For this case, Kant would agree with the Utilitarians and say that Hama was in the wrong. Again, different reasoning is used. Killing a person (either yourself or another), especially for your own benefit, is the ultimate case of using them as a mere-means. In doing so, you are removing their rationality and autonomy from the world and, at the same time, violating that autonomy because you are removing all of their abilities. This reasoning, again, is very different than the kind which the Utilitarian would use. The Utilitarian does not think that killing a person is always wrong, rather they work on a case-by-case basis. In choosing whether to kill the Fire Lord, the Utilitarian would likely say that killing him would be a better choice than merely removing his bending, as there would be less net suffering in the world because of it. The Kantian would disagree, killing a person is always wrong.

For the final case, we pick up right where the previous left off. Sokka, sword raised, is flying towards Aang. Katara is the only one who can save them, and she only has one option, use bloodbending on Hama to stop her. This would save our heroes and subdue Hama. Katara, realizing this, uses bloodbending for the first time and defeats Hama, who is captured by her former prisoners and taken away. As she leaves, Hama says “my work is done. Congratulations, Katara. You’re a bloodbender.” (The Puppetmaster22:53-23:43.) The ethical question which this case gives is whether it is permissible to use bloodbending to save a life.

The Kantians and the Utilitarians, yet again, disagree. Utilitarianism has it that Katara did the right thing. If she had not bloodbended Hama, the Avatar would have died. All of the good which Aang would cause in the world would not happen. In fact, in a sense, all of those positives act in favor of saving him, by any means. In bloodbending Hama, Katara is partially responsible for all of the good which Aang would cause thereafter. All of those factors make the response pretty clear. Katara may feel bad and cry because of what she had to do to save Aang’s life, but those feelings are a drop in the ocean compared to the alternatives. For this case, unlike in Hama’s attempt to kill Aang, Katara knew all of those factors. Though this does not change the actual moral rectitude of the action, it should change how much praise or blame we place on her. Katara knowing this makes it so that we should not blame her for bloodbending, in fact, we should thank and congratulate her for it. If Katara were a good Utilitarian, she would feel good for saving Aang’s life and not sadness for how she had to do it. Since Utilitarianism is a Consequentialist stance, it has that the ends justify the means. Bloodbending, in this case, is a means to saving the Avatar’s life, which more than justifies its use.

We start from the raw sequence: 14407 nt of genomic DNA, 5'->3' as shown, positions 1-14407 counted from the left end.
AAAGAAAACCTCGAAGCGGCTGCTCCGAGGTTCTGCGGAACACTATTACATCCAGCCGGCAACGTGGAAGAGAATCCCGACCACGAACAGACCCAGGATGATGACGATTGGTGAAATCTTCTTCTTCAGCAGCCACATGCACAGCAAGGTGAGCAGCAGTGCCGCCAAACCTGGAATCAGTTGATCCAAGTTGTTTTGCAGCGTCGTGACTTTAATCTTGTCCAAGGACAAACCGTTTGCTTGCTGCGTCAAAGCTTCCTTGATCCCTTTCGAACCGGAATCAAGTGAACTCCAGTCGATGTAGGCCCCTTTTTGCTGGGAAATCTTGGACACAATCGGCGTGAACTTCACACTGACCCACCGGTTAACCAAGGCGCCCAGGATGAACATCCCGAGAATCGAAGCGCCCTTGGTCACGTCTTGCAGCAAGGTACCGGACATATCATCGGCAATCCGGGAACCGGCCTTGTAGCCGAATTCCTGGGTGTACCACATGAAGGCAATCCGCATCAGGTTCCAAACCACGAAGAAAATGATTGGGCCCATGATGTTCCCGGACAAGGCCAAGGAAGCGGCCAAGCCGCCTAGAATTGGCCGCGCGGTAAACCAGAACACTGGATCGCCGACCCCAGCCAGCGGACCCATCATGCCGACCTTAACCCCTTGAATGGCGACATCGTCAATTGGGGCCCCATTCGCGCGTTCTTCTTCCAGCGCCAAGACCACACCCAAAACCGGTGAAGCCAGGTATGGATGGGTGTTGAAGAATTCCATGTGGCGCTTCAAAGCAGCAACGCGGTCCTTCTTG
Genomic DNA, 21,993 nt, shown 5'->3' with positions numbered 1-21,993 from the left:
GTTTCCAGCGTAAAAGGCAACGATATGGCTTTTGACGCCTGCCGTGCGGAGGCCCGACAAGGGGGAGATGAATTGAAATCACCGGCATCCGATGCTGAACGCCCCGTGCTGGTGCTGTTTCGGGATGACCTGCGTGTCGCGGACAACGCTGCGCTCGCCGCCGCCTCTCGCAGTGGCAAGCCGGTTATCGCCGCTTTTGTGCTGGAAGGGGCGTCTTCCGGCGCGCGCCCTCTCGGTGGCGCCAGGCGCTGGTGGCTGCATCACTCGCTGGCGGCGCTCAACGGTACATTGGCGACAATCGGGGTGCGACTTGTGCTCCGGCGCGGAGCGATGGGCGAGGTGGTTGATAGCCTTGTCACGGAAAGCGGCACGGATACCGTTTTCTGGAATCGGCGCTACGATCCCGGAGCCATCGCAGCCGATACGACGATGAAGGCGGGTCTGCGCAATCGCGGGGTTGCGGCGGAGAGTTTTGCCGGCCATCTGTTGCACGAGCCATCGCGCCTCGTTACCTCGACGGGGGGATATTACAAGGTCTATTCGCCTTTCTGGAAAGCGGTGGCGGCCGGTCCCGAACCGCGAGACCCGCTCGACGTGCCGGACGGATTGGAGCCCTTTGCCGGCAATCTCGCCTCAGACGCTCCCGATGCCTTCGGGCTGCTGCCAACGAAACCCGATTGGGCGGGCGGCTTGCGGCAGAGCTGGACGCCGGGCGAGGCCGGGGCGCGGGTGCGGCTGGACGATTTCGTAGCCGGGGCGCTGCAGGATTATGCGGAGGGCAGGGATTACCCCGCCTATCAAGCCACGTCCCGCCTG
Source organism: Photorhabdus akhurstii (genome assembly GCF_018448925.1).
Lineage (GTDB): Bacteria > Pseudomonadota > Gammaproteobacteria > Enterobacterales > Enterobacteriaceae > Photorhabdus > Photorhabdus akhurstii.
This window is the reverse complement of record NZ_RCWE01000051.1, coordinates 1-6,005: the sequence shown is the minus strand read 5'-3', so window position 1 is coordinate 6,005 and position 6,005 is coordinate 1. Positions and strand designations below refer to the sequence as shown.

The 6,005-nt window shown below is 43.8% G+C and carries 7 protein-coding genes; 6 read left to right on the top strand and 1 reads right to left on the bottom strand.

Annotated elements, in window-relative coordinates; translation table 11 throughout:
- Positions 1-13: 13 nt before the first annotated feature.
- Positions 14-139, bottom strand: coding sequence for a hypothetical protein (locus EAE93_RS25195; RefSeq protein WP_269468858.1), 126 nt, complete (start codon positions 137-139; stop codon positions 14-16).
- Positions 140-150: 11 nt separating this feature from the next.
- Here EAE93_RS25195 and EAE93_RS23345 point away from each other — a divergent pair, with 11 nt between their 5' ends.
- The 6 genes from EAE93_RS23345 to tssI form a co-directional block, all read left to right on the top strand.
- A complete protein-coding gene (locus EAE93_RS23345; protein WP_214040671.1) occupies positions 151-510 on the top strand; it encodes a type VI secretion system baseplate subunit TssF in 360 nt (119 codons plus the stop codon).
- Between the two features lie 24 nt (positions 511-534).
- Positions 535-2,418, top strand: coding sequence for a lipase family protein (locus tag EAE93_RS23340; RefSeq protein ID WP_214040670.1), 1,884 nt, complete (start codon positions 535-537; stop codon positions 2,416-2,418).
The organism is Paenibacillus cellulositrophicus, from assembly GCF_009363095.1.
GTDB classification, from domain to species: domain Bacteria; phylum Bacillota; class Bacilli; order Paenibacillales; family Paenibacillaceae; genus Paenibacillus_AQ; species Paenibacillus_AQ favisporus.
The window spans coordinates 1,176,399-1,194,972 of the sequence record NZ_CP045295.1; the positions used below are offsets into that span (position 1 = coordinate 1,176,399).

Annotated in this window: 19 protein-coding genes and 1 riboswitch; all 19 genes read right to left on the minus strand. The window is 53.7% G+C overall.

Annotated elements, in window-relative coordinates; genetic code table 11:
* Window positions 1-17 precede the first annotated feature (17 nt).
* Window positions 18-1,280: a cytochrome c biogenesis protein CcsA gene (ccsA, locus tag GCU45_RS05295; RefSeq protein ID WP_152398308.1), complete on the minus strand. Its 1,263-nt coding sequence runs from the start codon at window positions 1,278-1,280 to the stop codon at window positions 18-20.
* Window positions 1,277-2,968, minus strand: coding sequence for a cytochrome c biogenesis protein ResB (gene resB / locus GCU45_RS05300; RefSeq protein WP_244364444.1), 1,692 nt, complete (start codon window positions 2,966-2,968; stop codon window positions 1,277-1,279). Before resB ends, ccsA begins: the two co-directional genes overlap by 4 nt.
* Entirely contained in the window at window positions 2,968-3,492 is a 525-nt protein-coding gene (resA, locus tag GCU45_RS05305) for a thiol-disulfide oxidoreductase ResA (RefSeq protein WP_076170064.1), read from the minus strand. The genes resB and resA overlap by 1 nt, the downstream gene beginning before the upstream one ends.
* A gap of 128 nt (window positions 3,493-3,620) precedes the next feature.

The Kantians, on the other hand, will say that Katara using bloodbending to save Aang is wrong. This case mirrors very closely a thought experiment which Kant himself encountered. Suppose that your roommate is in the shower and you hear a knock at the door. You open it to find an axe-murderer, weapon out, asking about the whereabouts of your roommate. You have a choice. You could lie to save your friend or you could tell them the truth. In telling them the truth, they will die at the hands of the axe-murderer; but, Kant argued, you cannot lie to them. If you lie to the axe-murderer, you are using them merely as a means to an end and the results of that lie are on you, morally speaking. Whereas, if you tell the truth, you are not using them merely as a means and the results of their actions are not on you (Beck) (there are more than 23 cases of lying or deception across the three seasons of the show).

This distinction could be generalized to a difference between killing and letting die. Killing a person is always wrong but letting a person to die at the hands of another (keeping your own hands clean, so to speak) is fine. In fact, killing vs letting die is debated by Aang and one of his past lives, Avatar Kyoshi. In Sozin’s Comet Part 2, while Aang is contacting his past lives, he speaks with Avatar Kyoshi. Kyoshi describes her encounter with Chin the Conqueror, to which Aang replies “You didn’t really kill Chin. Technically, he fell to his own doom because he was too stubborn to get out of the way.” And then Kyoshi says “Personally, I don’t really see the difference, but I assure you, I would have done whatever it took to stop Chin” (“Sozin’s Comet” 32:59-33:13). Since Kyoshi does not see a difference between killing and letting die, we could, arguably, claim that she is more Utilitarian than Kantian.